Today I’m excited to announce the latest bean on the menu - all the way from Rwanda, the latest Inzovu Project harvest!
The Inzovu Project was initiated by exporter RTC who invests directly into regional washing stations while providing farms with technical agronomy support. On a given year, coffees from over 25,000 smallholder farmers (with an average of only 200 trees) will submit their crop for consideration. Should their coffee reach the strict quality requirements, then the farmers can achieve high specialty coffee prices for their hard work (as they have with the beans we’re offering).
The support from experts like RTC means that higher numbers of farmers can achieve high prices in the long term (much higher than Fair Trade) because the product is of higher quality. This is the typical approach of thoughtful specialty coffee buying - the use of experts in the field to help improve quality, which then increases price (dramatically). Once the farmers are empowered with the skills and knowledge, they can reap the rewards for the rest of their lives.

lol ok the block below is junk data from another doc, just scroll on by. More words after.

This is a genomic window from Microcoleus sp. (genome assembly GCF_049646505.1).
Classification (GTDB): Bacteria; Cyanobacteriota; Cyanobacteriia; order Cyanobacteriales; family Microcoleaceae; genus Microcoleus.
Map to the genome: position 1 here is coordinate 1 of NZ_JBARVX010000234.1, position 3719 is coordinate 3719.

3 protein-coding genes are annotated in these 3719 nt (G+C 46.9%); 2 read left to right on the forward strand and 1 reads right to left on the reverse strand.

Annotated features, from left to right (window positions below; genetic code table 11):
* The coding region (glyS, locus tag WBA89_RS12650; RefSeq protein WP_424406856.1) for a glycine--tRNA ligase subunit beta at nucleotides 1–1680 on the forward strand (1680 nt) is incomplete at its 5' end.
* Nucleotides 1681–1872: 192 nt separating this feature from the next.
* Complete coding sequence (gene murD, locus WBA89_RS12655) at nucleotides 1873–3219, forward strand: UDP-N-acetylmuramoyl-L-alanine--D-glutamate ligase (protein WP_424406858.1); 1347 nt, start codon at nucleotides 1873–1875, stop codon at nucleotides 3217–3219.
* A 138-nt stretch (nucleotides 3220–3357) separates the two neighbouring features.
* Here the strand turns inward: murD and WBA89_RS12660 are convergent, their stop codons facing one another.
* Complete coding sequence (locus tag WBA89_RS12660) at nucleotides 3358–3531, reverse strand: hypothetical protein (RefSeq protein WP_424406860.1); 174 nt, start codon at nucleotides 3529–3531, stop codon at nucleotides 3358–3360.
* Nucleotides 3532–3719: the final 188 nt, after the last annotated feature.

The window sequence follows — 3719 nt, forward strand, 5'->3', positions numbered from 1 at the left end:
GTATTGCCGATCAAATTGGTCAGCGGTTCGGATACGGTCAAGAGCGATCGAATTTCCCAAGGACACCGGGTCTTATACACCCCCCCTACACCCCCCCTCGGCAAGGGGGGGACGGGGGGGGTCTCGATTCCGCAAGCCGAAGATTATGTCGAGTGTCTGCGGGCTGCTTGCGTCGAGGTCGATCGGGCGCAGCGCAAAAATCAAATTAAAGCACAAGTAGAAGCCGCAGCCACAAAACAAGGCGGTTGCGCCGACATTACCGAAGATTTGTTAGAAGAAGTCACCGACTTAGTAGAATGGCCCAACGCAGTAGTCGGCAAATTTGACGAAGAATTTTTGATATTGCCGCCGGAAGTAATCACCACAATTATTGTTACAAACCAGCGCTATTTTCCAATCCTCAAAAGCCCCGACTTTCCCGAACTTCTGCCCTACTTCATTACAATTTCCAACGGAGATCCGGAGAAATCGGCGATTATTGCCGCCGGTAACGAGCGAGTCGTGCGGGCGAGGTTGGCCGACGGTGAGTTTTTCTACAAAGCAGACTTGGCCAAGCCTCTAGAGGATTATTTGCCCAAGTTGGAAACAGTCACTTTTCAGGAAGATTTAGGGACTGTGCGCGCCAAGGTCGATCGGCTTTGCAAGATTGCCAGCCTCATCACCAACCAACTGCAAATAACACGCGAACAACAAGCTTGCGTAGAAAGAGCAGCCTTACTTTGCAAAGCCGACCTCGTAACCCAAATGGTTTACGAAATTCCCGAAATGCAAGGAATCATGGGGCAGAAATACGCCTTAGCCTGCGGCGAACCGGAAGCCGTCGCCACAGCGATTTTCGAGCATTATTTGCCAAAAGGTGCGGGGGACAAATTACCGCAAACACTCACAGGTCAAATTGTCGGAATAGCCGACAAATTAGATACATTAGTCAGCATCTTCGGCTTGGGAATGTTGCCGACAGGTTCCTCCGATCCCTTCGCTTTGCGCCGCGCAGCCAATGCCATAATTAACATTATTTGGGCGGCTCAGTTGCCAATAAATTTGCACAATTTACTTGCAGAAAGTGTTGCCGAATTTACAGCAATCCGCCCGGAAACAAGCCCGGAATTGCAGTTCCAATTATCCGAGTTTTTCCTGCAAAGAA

The Inzovu Project comes from the Western Provence of Rwanda which is characterised by rich and fertile volcanic soil and altitudes between 1200 to 1800 meters above sea level across all of the farms. For nerds, the varieties are Red Bourbon & Typica.
The harvest takes place from May all the way through to August. After the cherry has been harvested, it’s brought into a washing station for processing. The coffee is graded, milled, hand sorted and sun-dried on tables. Inzovu comes from many different wet mills including the Coffee Villages, Gasange, Gitesi, Izere, Karama, Kigembe, Kirezi, Mahembe, Mayogi, Mukindo, Mutovu, Mwasa and Nasho. Try saying those quickly.
This is a washed lot meaning that after the cherry is harvested, immature green cherries are picked out and over-ripe cherries are separated in floatation tanks. Pulped parchment is fermented for 24-48 hours depending on the local weather conditions at the time. Then the clean washed parchment is set aside for drying. All the coffees are dried on raised beds anywhere from 15-22 days prior to dry milling in Kigali.
So it’s a lot of work, right?